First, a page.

The typical chief information officer tenure, or so goes the noughties C-Suite folklore, works to a five year cycle.
The first year is the honeymoon period. The second year sees the strategy and planning work done. In the third year comes the implementation. By the fourth year the executive and board realises the execution is not going well and by the fifth year, the CIO starts seeking another job.
Jokes aside, the five year term remains typical globally. But in Australia it has not been the norm for some time. Analysis of available data suggests that, locally, CIOs are facing tenures of well under half a decade, and the average stint time is in rapid decline.
This might sound like bad news. But according to industry experts now is a great time to be a CIO; they can choose when they jump and where to, way before being pushed.
Every year Gartner conducts a major survey of more than 2,500 CIOs for its CIO Agenda report. As part of the survey, CIOs are asked how long they have been in their current role. In 2013, CIOs globally reported they had been working where they were currently for 4.6 years. In Australia the average was slightly lower, at 4.2 years.
In the most recent 2018 survey, the global average had gone up to 4.48 years. But in Australia it had dropped significantly to 3.42 years.
A global survey by recruitment consultancy Harvey Nash had similar findings. Asking a slightly different question – ‘How long do you expect to stay in your current role from this point forwards?’ – in 2013 CIOs around the world said 40 months. In 2018, globally the answer had risen on average to 52 months, or 4.3 years.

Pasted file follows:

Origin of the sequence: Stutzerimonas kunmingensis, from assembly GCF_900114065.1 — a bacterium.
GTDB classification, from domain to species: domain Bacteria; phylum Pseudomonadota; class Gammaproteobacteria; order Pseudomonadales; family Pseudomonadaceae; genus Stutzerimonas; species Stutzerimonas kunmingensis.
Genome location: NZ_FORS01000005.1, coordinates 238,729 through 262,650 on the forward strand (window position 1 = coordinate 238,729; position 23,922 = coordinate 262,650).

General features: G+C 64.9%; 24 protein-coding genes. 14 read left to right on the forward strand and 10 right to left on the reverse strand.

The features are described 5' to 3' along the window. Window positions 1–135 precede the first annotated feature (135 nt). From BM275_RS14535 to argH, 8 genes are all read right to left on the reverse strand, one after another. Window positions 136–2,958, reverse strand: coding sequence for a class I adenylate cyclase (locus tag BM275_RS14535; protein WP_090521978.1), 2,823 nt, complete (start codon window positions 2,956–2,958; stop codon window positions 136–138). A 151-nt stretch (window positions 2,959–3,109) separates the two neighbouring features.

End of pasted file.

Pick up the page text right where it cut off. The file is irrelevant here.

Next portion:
But extracting the Australian figures tells a different story. In 2013, Australian CIOs said they expected to be in the same role for another 3.3 years. This year, they had hopes of sticking around for, on average, for only another 1.7 years.
The declining Aussie CIO tenure cannot be explained by shortening C-suite tenures overall. At last count, the shelf life of Australian CEOs for example was 5.5 years, representing a steady rise since the 4.2 average of 2012, according to a PwC study. CEO average tenures are at their highest since 2008 and in 2016 beat the global average (5.3 years) for the first time.
One of the biggest factors in the tumbling tenure trend locally is the widespread appetite for digital transformation among Australian businesses, according to experts.
Businesses need to rapidly digitise core platforms and processes, and the customer experience, to remain relevant let alone successful. As Forrester principal analyst Tim Sheedy put it in January: “you're dead or dying if you don’t respond”.
Those that do transform are able to ensure increased profit margins, productivity improvements and cost reductions as a result.
“Over the past couple of years these transformational efforts have stepped up and swept across Australia, hence the CIO career movement we are seeing in the local market. It has been an exciting time of transformation and business model reimagination in Australia, which has brought about an abundance of opportunity to transformational leaders, but equally with any change opportunity, comes disruption,” Bridget Gray, APAC managing director of global executive recruitment agency Harvey Nash, told CIO Australia.